The word in the Greek NT for “vain repetitions” more literally means “to babble.” There are two ways this can be interpreted, both of which may well have been what Jesus meant. To “babble” can mean to talk on an on, filling the air with words for the purpose of impressing others and impressing God. To “babble” can also mean to utter meaningless sounds, nonsense words, repeating such sounds over and over. This practice is frequently used—then and now—to aid in self-hypnotic meditation.

Either way (or both), Jesus says, ‘Don’t do it.’
Do not be like them, for your Father knows what you need before you ask him. (Matt. 6:8 NIV).

In contrast to this kind of babbling prayer, Jesus teaches us to be persistent in prayer regarding things of importance. He gives an example in Luke 11: 5-8 of a man who wakes up his friend at midnight to borrow some bread, but is unsuccessful. However, because of his friend’s persistence, the sleepy man finally gives in.
So I say to you: Ask and it will be given to you; seek and you will find; knock and the door will be opened to you (Luke 11:9).

Praying persistently for the salvation of your unsaved loved ones does not fit the definition of babbling. God wants us to remain persistent in this kind of prayer, and not to give up, because He is not giving up on those we are praying for…
who wants all men to be saved and to come to a knowledge of the truth (1 Tim. 2:4).

Tuesday, September 13, 2011

Who Named The Books of The Bible?

Biblegems #53

Who decided what the names of the books in the Bible would be and how did they come up with them? I know the Bible is God breathed and Holy Spirit Inspired, but did God actually name the books as well or did the writers of each book name it due to the main plot and/or character?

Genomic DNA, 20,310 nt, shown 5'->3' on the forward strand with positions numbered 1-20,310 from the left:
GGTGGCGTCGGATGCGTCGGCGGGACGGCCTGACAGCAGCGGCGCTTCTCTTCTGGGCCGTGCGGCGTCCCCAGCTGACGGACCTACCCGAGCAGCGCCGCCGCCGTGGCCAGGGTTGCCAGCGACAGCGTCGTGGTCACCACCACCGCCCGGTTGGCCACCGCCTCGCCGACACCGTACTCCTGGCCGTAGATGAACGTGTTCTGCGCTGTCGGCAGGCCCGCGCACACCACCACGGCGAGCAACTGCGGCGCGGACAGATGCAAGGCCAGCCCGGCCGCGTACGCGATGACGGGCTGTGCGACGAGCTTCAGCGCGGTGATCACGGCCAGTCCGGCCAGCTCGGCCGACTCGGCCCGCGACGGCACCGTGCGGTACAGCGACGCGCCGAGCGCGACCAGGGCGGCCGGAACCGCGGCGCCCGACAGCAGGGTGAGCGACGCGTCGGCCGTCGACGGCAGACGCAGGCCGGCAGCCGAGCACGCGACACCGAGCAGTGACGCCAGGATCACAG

The answer to this is almost as varied as the Bible itself. There are, of course, 66 books in the Bible, and each of these fall into broad categories, such as History, Poetry, Biography, Prophecy, Wisdom Literature and Letters. To some extent, these categories help establish the title of a particular book.

For example, letters by their very design to not typically have a title. So Paul’s letter to the Christians in Corinth or Rome quickly became known by their destination, i.e., Corinthians and Romans. Likewise, personal letters to Timothy or Titus, which were also shared with the churches these men pastored, became known by the names of their recipients.

Some N.T. letters, however, were written with the intent that they be read by several churches in a region, rather than one specific church or person. These became commonly known by the name of their author: 1 & 2 Peter, James, 1,2,3 John, etc.

Other books, especially of the Old Testament, derive their title from the opening word or words of the book. Again, these were not originally “titled” as books are today. “Genesis,” for instance, comes from the Greek translation of the Hebrew word for “beginning” in the first verse. But it was not always known by that name. Ancient Jews used to refer to the first book of the Bible as “The Book of the Creation of the World.”

The prophetic books of the Old Testament are commonly recognized by their authors: Isaiah, Daniel, Amos, etc. Other books, such as “Judges” of the Old Testament and “The Acts of the Apostles” in the New Testament received their names as popular descriptions of what they were about.

“Revelation,” also sometimes referred to as ”The Apocalypse,” gets it name from the opening line, “The revelation of Jesus Christ…,” or in Greek, Apokalupsis. 1 & 2 Kings and 1 & 2 Samuel were originally one book in the Hebrew and were entitled “Samuel” by the Massorites, based on 1 Samuel 28:2 and following.